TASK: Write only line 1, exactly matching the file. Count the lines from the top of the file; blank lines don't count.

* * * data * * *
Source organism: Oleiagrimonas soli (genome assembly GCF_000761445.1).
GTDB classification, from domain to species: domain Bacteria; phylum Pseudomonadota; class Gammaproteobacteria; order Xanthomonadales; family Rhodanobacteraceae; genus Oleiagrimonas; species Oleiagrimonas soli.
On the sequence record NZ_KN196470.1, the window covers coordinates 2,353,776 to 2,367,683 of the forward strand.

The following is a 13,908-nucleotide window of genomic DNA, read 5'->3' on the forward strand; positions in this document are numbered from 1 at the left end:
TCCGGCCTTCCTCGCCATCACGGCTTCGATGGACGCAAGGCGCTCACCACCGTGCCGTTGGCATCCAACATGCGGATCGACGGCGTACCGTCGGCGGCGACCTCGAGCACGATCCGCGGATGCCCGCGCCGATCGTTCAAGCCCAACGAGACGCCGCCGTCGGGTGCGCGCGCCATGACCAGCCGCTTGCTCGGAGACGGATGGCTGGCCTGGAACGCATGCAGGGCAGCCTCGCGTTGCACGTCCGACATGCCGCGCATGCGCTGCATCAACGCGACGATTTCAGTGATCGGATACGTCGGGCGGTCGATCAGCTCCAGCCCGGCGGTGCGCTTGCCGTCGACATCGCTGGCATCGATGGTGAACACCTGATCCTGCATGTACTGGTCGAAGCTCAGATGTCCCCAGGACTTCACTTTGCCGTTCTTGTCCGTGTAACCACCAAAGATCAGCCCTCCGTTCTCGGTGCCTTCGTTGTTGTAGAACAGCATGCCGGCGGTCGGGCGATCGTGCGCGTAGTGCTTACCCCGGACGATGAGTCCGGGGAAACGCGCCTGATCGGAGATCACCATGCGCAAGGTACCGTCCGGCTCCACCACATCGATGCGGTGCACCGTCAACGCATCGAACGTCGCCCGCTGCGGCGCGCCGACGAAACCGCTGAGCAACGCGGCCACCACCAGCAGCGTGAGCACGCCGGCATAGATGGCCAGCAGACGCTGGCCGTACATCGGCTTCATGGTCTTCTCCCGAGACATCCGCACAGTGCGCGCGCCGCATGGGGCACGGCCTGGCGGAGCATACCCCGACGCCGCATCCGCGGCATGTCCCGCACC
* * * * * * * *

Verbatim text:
Source organism: Oleiagrimonas soli (genome assembly GCF_000761445.1).